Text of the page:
The details are fuzzy. We can make out the good-natured glow of a tiny crosswalk man in the painting’s left corner, who assures us it’s safe to proceed, still, something doesn’t feel right. Two distinct human figures are centered in the street scene. It’s unclear what they’re doing, but the digital looking date and time in the left hand corner suggest it can’t be good. The title, “Attack” puts us further on edge, but can we really be sure of what’s occurring between these people? “I completely trust my instinct,” says painter William Betts in regard to his work. But when we stare into the dynamics of his paintings, can we trust ours?
The visual impact is intense, to say the least. Thousands of perfectly stacked stripes adorn each painting. It’s 2004 and William is showing his first body of work—the line paintings. They’re flawless in their layered color spectrums, causing one to question whether a human hand could have possibly applied this paint. It couldn’t. Certainly others have created line paintings in the past, but William took the concept and pushed it to its furthest extreme. “There’s no printer out there that can do that,” says Denver’s Plus Gallery owner Ivar Zeile, who was one of the first exhibiting William’s work outside of his regular market. Ivar is right, no printer is capable of applying fresh paint in such exquisite detail either. William’s method is one factor that set him apart in the beginning, and now. He created a machine that applies paint to canvas in a way that could only have been conceived by William himself.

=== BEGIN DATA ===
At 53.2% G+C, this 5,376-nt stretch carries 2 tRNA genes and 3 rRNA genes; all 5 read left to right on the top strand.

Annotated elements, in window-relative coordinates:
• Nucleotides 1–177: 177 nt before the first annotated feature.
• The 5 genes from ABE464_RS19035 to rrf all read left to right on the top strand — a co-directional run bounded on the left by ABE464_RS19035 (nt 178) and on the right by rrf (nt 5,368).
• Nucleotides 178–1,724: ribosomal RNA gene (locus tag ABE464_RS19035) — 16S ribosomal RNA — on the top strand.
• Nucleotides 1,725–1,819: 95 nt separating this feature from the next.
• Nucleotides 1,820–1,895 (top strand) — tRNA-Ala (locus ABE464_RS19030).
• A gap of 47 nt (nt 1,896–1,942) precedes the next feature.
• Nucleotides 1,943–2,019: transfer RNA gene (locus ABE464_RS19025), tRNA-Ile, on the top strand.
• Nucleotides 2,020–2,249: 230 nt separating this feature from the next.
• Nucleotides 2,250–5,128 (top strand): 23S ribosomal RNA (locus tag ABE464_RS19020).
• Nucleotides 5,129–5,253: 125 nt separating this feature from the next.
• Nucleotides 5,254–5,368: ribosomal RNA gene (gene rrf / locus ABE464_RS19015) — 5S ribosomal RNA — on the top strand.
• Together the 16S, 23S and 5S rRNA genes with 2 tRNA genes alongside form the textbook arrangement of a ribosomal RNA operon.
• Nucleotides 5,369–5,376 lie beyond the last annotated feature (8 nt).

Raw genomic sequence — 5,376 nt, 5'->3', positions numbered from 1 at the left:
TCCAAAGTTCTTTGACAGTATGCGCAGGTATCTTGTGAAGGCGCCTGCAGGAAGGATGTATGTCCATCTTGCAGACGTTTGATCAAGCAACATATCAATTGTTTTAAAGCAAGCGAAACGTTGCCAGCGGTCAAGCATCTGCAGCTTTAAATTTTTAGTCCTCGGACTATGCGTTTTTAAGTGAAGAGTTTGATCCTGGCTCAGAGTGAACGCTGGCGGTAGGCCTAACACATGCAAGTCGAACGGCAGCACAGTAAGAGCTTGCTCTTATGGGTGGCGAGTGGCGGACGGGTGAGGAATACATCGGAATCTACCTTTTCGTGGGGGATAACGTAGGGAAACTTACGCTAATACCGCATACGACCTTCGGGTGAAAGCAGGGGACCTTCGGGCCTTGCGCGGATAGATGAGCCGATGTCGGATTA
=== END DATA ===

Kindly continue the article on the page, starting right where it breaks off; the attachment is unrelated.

His Arizona State University degree in painting sat on the shelf for several years while William, who was born in New York, landed in Houston in the energy software business. By the end of his nearly 10-year career he was conducting his company’s entire software operation. Eventually, as in all careers, the ride came to a lull and started slowing down long enough for William to see ahead in the distance. He decided to hop off. Not being able to imagine his life without painting, at last he picked up a brush and sat down at the easel. He painted using the traditional techniques he’d learned, but quickly came to an unsettling conclusion.
“This is so boring,” he thought, remembering well the times he was chucked from elementary school classrooms due to his elusive attention span. Feeling that he couldn’t simply walk away from the decade worth of life experience he’d acquired in software, William made a powerful choice. He went to work developing software that could interface between a machine, paint and his own artistic decisions. The results were incredible.
Read the full article by Eleanor Perry Smith at Modern in Denver